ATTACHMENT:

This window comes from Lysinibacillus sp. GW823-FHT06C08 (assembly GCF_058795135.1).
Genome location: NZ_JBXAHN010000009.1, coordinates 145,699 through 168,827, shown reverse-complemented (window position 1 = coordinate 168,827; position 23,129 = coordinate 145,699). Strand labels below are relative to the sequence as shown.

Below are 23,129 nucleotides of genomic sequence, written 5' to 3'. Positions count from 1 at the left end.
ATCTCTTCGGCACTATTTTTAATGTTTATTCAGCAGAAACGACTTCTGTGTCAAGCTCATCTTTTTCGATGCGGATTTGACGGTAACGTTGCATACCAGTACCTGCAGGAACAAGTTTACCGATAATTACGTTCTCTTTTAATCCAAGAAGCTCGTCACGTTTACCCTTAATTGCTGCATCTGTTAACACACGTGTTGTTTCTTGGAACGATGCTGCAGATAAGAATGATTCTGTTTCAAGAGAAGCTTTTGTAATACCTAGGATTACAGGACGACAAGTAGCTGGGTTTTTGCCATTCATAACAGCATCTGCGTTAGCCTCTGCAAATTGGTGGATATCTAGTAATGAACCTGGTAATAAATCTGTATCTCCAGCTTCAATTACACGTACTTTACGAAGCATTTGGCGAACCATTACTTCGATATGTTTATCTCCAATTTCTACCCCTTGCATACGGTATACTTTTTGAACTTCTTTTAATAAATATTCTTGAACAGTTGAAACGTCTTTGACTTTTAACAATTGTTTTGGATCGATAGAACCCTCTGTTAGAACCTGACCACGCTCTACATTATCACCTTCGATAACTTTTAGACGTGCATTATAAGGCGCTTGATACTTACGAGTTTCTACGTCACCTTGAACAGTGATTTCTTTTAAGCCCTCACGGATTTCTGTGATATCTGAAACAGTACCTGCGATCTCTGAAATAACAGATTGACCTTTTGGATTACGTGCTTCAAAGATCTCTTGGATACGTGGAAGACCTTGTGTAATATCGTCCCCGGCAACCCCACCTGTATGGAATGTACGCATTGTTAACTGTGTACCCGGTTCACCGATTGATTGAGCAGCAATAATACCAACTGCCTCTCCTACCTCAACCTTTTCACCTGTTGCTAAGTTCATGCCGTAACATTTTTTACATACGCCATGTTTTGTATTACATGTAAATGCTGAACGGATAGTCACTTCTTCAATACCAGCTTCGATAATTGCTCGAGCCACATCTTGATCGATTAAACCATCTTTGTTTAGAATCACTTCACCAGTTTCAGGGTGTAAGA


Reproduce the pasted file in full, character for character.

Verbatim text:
This window comes from Lysinibacillus sp. GW823-FHT06C08 (assembly GCF_058795135.1).
Genome location: NZ_JBXAHN010000009.1, coordinates 145,699 through 168,827, shown reverse-complemented (window position 1 = coordinate 168,827; position 23,129 = coordinate 145,699). Strand labels below are relative to the sequence as shown.

Below are 23,129 nucleotides of genomic sequence, written 5' to 3'. Positions count from 1 at the left end.
ATCTCTTCGGCACTATTTTTAATGTTTATTCAGCAGAAACGACTTCTGTGTCAAGCTCATCTTTTTCGATGCGGATTTGACGGTAACGTTGCATACCAGTACCTGCAGGAACAAGTTTACCGATAATTACGTTCTCTTTTAATCCAAGAAGCTCGTCACGTTTACCCTTAATTGCTGCATCTGTTAACACACGTGTTGTTTCTTGGAACGATGCTGCAGATAAGAATGATTCTGTTTCAAGAGAAGCTTTTGTAATACCTAGGATTACAGGACGACAAGTAGCTGGGTTTTTGCCATTCATAACAGCATCTGCGTTAGCCTCTGCAAATTGGTGGATATCTAGTAATGAACCTGGTAATAAATCTGTATCTCCAGCTTCAATTACACGTACTTTACGAAGCATTTGGCGAACCATTACTTCGATATGTTTATCTCCAATTTCTACCCCTTGCATACGGTATACTTTTTGAACTTCTTTTAATAAATATTCTTGAACAGTTGAAACGTCTTTGACTTTTAACAATTGTTTTGGATCGATAGAACCCTCTGTTAGAACCTGACCACGCTCTACATTATCACCTTCGATAACTTTTAGACGTGCATTATAAGGCGCTTGATACTTACGAGTTTCTACGTCACCTTGAACAGTGATTTCTTTTAAGCCCTCACGGATTTCTGTGATATCTGAAACAGTACCTGCGATCTCTGAAATAACAGATTGACCTTTTGGATTACGTGCTTCAAAGATCTCTTGGATACGTGGAAGACCTTGTGTAATATCGTCCCCGGCAACCCCACCTGTATGGAATGTACGCATTGTTAACTGTGTACCCGGTTCACCGATTGATTGAGCAGCAATAATACCAACTGCCTCTCCTACCTCAACCTTTTCACCTGTTGCTAAGTTCATGCCGTAACATTTTTTACATACGCCATGTTTTGTATTACATGTAAATGCTGAACGGATAGTCACTTCTTCAATACCAGCTTCGATAATTGCTCGAGCCACATCTTGATCGATTAAACCATCTTTGTTTAGAATCACTTCACCAGTTTCAGGGTGTAAGA